The Straits Times on 13 March 2015 published an article entitled “The importance of social norms”, which was written by David Brooks, an Op-Ed columnist for the New York Times who has been described as relatively irreligious.
It is a commentary on American society today with a perspective useful for Singapore. Allow me to quote extracts:
- “We now have multiple generations of people caught in recurring feedback loops of economic stress and family breakdown, often leading to something approaching anarchy of the intimate life. It’s not only money and better policy that are missing in these circles; it’s norms.”
- “The health of society is primarily determined by the habits and virtues of its citizens. In many parts of America there are no minimally agreed-upon standards for what it means to be a father. There are no basic codes and rules woven into daily life, which people can absorb unconsciously and follow automatically.”
- “Reintroducing norms will require, first, a moral vocabulary. These norms weren’t destroyed because of people with bad values. They were destroyed by a plague of non-judgmentalism, which refused to assert that one way of behaving was better than another. People got out of the habit of setting standards or understanding how they were set.”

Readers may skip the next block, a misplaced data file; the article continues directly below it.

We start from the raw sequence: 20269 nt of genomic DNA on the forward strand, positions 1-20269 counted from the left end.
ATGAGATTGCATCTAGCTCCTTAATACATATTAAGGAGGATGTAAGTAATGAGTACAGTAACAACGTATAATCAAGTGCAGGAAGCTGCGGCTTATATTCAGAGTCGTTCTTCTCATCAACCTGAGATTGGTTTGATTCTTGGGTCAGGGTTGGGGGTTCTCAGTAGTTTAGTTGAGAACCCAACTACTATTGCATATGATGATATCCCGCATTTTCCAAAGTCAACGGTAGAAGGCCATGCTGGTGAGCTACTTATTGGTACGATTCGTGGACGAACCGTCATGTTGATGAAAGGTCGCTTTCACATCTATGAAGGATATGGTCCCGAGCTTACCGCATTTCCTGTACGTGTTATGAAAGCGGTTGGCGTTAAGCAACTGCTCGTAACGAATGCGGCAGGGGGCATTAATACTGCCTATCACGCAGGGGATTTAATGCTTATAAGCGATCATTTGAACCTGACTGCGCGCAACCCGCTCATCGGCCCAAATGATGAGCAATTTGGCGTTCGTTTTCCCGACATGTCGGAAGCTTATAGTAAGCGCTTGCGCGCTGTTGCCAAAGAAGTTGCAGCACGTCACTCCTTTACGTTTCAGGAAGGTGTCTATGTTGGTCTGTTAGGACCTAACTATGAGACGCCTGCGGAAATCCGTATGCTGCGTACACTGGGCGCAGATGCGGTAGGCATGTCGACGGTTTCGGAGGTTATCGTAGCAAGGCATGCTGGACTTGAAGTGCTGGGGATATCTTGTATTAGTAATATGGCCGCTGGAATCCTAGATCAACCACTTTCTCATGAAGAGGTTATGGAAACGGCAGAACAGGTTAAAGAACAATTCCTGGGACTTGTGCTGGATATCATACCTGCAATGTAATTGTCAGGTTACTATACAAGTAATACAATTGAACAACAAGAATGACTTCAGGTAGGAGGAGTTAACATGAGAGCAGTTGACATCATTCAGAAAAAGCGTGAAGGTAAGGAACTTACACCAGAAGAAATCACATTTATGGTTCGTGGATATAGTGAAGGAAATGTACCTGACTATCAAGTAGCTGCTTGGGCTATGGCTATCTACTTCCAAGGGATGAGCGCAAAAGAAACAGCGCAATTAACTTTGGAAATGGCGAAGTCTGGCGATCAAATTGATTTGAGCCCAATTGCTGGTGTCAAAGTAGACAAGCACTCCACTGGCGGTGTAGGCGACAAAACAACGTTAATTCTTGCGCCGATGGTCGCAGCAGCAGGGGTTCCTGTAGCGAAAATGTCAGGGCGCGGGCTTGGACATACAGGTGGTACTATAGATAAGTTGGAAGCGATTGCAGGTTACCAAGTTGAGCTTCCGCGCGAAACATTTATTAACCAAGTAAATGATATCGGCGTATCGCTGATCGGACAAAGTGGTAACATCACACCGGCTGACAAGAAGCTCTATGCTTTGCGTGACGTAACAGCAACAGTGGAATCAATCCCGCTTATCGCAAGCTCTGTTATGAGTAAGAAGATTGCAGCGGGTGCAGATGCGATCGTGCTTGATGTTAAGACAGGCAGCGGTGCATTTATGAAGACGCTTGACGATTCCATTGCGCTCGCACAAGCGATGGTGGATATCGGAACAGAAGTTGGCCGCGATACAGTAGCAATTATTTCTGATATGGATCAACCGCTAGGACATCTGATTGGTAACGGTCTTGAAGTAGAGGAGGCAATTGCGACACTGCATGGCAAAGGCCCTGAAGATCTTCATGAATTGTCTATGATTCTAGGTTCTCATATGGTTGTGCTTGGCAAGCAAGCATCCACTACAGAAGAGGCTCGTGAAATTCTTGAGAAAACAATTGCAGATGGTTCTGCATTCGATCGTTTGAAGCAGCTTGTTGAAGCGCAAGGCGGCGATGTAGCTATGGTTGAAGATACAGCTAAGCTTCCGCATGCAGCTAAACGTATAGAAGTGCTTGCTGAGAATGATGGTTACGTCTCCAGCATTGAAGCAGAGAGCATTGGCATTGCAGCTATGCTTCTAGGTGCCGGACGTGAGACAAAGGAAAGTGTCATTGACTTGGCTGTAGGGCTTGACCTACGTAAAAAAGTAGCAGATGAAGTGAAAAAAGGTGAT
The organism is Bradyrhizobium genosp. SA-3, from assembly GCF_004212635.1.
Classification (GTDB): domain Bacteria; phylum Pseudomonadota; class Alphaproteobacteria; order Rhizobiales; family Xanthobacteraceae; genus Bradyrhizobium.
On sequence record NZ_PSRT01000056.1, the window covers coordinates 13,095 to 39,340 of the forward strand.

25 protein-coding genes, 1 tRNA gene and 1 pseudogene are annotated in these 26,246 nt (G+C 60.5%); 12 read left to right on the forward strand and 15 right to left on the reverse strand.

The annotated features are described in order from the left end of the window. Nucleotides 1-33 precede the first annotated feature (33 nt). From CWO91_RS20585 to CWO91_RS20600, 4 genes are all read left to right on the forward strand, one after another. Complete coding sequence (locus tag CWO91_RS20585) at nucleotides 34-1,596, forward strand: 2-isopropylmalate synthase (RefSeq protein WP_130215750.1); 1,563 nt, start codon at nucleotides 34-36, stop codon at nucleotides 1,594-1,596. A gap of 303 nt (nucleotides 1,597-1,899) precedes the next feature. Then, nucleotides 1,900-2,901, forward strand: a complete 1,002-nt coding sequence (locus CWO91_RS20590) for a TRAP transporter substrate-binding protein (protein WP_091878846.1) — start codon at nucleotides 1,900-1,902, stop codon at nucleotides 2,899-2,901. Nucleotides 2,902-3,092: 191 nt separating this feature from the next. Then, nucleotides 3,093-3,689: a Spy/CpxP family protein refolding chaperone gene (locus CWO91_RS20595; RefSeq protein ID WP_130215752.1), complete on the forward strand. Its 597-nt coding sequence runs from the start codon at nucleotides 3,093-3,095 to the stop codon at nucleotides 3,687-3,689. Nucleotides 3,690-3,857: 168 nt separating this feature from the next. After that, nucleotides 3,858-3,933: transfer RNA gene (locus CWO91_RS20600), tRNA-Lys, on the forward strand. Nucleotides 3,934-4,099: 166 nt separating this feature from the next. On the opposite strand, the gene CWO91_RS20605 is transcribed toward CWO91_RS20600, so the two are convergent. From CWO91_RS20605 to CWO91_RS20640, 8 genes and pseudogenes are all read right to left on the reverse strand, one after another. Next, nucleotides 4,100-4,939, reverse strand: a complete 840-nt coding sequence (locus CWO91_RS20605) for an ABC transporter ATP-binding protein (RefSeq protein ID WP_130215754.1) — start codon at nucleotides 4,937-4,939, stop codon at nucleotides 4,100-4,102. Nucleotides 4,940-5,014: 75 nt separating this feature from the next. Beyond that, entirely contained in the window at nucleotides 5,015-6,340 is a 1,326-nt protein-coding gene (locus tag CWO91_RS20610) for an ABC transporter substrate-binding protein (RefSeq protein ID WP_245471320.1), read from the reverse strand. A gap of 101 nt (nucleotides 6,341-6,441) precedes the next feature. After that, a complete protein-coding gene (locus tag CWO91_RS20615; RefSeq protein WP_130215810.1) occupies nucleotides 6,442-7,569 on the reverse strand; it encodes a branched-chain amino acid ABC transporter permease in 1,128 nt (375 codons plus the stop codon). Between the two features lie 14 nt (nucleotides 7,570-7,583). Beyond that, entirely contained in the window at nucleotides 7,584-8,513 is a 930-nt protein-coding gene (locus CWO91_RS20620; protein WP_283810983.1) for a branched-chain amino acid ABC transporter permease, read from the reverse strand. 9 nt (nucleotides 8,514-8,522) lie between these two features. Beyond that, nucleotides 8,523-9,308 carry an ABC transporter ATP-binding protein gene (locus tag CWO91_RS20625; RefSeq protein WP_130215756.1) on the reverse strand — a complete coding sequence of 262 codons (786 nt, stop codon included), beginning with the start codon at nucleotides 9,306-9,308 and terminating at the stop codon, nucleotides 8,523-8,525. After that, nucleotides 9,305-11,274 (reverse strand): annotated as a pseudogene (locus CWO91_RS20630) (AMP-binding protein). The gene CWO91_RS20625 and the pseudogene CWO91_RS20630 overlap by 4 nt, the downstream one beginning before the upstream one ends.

- “Next it will require holding people responsible. People born into the most chaotic situations can still be asked the same questions, ‘Are you living for short-term pleasure or long-term good? Are you living for yourself or for your children? Do you have the freedom of self-control or are you in bondage to your desires?
- “Next it will require holding everybody responsible. America is obviously not a country in which the less educated are behaving irresponsibly and the more educated are beacons of virtue. America is a country in which privileged people suffer from their own characteristic forms of self-indulgence: the tendency to self-segregate, the comprehensive failures of leadership in government and industry. Social norms need repair up and down the scale, universally, together and all at once.
- “People sometimes wonder why I’ve taken this column in a spiritual and moral direction of late. It’s in part because we won’t have social repair unless we are more morally articulate, unless we have clearer definitions of how we should be behaving at all levels. Every parent loves his or her children. Everybody struggles. But we need ideals and standards to guide the way.”
Enough said. Reflection and action is what we have to get into. Leadership and an internal drive for excellence is what we need.
Important food for thought for Singaporeans as we reflect about our nation’s future in our 50th year of existence.
You can read the full article here: http://www.nytimes.com/2015/03/10/opinion/david-brooks-the-cost-of-relativism.html?_r=0